Structure, Cover, & Shelter

Photo © Ed Bierman

Structure can mean a lot of things, but at its most basic, it means the plant structures, like trees, shrubs, logs, snags, cactuses, or grasses, that are used to support animal life. Structure provides birds and other animals places to hide from predators, to search for food or nesting material, to perch while looking for mates or prey, and to build nests or dens. In many ways, it’s so obvious that it’s odd to point out: of course birds need trees! What might come as a surprise, however, is the need for structural diversity.

High, Mid, and Low-level

Birds need a variety of vegetation heights to maximize their opportunities for safe feeding and breeding. Canopy structure, like trees in different heights and shapes, mid-level vegetation, such as shrubs, and structure close to the ground in the form of rock piles, leaf litter, or ground cover all fulfill slightly different purposes. A diversity of cover promotes healthy habitat. Look around your yard. Do you see high, mid, and low-level structure? Are they placed next to one another to promote seamless movement between structural types?

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More Structure, More Birds

Adapted from The Audubon Society Guide to Attracting Birds by Stephen W. Kress.

Photo © Cornell University Press

Steve Kress, in his book, The Audubon Society Guide to Attracting Birds, suggests “song bird borders” which tier the highest vegetation at the edge, and then transition to a shrub layer, followed by herbaceous plants and grasses. There are many ways to create such effects: circles with tall vegetation in the middle, with rings of shrubs and herbs as you move out, or pie-shaped arrangements that cascade from a corner outwards. Find one that works well in your yard, or take advantage of naturally existing features like big, native trees and work towards a diversity of structure over time.

Embrace Your Structural Profile

The visual profile of structural diversity varies significantly by ecoregion. Some ecoregions are dominated by big trees, others by grass. Use the “My resources” section on the Explore Page to learn what ecoregion you live in, and read on to learn about the beautiful variety of plants in your area.

Broadleaf Forest Structure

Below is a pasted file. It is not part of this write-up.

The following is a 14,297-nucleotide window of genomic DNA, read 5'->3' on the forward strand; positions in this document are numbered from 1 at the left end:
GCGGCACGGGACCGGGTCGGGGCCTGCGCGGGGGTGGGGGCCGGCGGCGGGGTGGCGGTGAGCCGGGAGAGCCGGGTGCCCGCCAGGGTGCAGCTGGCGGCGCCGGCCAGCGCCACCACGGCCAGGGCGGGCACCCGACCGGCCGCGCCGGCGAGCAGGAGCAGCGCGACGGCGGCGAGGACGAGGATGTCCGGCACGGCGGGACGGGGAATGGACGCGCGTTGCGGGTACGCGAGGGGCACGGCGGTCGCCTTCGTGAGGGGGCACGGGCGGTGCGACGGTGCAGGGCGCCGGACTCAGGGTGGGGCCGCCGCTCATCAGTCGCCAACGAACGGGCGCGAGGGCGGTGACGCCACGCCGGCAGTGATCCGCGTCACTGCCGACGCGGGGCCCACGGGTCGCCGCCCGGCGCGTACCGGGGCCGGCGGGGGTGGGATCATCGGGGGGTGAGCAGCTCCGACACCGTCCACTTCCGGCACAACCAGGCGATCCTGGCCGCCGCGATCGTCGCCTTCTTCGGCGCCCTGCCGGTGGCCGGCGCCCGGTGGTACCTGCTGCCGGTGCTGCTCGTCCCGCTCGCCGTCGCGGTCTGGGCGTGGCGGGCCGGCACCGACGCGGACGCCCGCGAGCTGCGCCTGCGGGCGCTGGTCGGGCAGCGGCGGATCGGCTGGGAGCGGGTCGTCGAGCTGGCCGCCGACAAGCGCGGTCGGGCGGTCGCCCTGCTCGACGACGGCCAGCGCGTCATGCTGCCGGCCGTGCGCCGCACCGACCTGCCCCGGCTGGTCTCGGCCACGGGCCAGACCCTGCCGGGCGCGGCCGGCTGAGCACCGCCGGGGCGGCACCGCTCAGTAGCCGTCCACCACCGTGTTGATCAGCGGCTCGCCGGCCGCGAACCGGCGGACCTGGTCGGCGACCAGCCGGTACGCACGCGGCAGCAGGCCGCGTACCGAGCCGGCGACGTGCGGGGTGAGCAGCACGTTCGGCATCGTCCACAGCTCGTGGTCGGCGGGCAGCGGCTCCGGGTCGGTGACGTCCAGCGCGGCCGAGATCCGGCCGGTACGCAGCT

High: sugar maple (Acer saccharum), Midlevel: thimbleberry (Rubus parviflorus), and Low: ferns (leptosporangiates)

Photo © Vlad Tuchkov, Christoph Diewold, & TB2011

Forested Ecoregions

Forested ecoregions have recognizable structural diversity with abundant high trees, a shrub layer, and lush ground cover. In some ecoregions the dominant tree might be a conifer, while in others a broadleaved tree. Find a wild place, get to know it, and think about ways to mimic the structure and plant diversity you found there.

Desert Structure

High: Sahuaro cactus (Carnegiea gigantea), Mid-level: desert scrub (eg. manzanita, Arctostaphylos pringlei or bitterbrush, Purshia tridentata), and Low: Mormon Tea (Ephedra viridis)).

Photo © informedmindstravel, arbyreed, & Brent Miller

Desert Ecoregions

Desert ecoregions contain dramatic tall structures like sahuaro cactuses, joshua trees, or acacias, an abundance of midlevel shrubs, like manzanita, and dynamic low-level vegetation.

Grassland Structure

Rare trees, hidden thickets (American plum, Prunus americana), and short (Schizachyrium scoparium) and tall grasses (Andropogon gerardi)

Photo © Will Merydith, Bryant Olsen & Ken Rachynski

Grassland Ecoregions

Even though grasslands are dominated by abundant grasses, they also contain the occasional tree and important shrubby areas in the creases between hills, or in gullies. Even amongst grasses you find amazing diversity – tall and short native prairie grass – each with their own important ecological roles.